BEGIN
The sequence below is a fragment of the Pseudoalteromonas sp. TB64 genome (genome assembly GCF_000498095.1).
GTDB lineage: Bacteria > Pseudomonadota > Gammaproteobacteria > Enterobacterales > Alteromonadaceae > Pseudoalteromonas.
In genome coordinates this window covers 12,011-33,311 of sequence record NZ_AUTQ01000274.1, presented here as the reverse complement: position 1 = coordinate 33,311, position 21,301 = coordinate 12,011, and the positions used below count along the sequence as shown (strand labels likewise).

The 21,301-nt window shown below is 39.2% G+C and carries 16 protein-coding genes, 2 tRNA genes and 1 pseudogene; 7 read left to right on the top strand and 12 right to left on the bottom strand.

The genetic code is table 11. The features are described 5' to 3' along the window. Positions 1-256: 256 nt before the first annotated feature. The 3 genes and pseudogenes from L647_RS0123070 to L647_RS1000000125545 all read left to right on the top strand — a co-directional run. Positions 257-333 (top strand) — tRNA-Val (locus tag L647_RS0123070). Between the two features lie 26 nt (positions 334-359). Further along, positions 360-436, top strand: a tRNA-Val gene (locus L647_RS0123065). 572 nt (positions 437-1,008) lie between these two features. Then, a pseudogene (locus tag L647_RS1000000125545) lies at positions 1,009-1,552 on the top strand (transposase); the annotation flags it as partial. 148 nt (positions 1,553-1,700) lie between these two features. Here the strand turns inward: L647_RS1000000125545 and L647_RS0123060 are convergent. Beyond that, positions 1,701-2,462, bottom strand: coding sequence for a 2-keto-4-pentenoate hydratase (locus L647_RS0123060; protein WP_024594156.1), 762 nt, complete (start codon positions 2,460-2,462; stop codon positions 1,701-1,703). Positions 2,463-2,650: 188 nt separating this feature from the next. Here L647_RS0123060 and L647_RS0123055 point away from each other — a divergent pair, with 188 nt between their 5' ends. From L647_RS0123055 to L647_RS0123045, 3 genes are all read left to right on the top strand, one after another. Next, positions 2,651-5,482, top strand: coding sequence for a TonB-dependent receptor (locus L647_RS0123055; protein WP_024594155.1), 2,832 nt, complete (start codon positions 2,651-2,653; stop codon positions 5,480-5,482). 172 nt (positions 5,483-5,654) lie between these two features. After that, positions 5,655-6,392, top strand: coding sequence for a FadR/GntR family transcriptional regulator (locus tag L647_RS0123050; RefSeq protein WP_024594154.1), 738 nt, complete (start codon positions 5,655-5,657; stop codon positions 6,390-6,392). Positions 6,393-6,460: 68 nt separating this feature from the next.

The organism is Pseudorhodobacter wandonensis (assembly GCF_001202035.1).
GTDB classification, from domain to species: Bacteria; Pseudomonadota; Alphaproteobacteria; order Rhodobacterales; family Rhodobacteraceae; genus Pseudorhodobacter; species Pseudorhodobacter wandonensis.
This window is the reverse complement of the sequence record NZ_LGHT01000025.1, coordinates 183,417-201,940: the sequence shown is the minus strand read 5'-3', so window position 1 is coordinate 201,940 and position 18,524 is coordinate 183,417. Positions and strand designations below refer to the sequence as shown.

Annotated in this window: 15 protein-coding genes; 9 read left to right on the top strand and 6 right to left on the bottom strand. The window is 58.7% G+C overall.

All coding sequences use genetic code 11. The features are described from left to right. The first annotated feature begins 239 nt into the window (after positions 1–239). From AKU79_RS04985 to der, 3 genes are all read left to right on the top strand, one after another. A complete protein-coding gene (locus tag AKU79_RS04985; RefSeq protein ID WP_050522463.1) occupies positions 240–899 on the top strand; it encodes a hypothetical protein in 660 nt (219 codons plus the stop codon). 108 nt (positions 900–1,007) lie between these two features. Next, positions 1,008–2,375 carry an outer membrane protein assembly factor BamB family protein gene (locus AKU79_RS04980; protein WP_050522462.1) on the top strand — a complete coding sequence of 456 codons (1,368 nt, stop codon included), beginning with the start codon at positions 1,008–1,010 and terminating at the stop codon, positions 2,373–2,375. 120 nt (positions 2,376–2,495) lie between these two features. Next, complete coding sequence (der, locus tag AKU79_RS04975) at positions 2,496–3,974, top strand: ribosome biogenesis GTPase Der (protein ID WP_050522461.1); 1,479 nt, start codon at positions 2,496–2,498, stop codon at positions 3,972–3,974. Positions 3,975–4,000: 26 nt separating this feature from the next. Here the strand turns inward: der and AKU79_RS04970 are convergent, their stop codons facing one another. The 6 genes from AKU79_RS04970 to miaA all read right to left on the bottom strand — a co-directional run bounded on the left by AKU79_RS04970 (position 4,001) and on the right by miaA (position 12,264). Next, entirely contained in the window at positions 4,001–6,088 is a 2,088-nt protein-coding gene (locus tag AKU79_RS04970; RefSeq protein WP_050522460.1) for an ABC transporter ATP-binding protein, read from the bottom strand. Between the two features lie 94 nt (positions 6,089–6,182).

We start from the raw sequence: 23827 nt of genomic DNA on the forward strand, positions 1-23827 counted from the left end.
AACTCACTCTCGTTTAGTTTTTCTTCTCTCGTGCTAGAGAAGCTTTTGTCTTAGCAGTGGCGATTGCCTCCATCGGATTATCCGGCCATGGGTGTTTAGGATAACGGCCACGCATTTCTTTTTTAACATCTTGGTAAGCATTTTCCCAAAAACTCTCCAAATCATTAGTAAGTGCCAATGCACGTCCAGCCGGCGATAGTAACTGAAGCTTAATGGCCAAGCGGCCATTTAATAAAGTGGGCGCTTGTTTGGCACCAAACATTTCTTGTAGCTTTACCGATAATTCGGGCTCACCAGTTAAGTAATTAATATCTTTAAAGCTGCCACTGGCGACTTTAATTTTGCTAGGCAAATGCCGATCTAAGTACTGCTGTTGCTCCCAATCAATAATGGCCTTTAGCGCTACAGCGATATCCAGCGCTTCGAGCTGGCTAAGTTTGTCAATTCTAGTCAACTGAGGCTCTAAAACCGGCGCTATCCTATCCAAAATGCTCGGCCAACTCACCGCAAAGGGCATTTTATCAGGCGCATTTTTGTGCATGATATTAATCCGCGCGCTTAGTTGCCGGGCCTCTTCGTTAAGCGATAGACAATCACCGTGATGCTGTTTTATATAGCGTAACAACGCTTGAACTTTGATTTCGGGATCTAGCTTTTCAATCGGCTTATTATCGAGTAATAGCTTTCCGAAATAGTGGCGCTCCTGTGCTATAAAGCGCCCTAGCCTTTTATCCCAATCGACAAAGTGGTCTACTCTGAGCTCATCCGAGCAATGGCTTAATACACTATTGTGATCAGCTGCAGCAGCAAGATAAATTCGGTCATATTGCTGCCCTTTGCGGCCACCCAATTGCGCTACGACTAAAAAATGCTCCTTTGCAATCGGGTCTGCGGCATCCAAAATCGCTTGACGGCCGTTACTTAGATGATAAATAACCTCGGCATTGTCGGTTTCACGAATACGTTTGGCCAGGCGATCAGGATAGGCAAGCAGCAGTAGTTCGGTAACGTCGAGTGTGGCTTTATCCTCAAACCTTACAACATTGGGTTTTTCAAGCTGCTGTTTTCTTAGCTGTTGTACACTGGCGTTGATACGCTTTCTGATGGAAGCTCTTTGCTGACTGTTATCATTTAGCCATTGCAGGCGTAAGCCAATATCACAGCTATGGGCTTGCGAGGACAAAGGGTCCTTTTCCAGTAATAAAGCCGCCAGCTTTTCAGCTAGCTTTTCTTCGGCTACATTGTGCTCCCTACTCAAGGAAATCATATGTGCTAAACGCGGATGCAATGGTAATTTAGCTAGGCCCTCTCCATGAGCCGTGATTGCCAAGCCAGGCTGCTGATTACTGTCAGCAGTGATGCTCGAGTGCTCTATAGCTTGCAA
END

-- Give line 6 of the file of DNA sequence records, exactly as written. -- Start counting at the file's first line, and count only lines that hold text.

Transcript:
The organism is Pseudorhodobacter wandonensis (assembly GCF_001202035.1).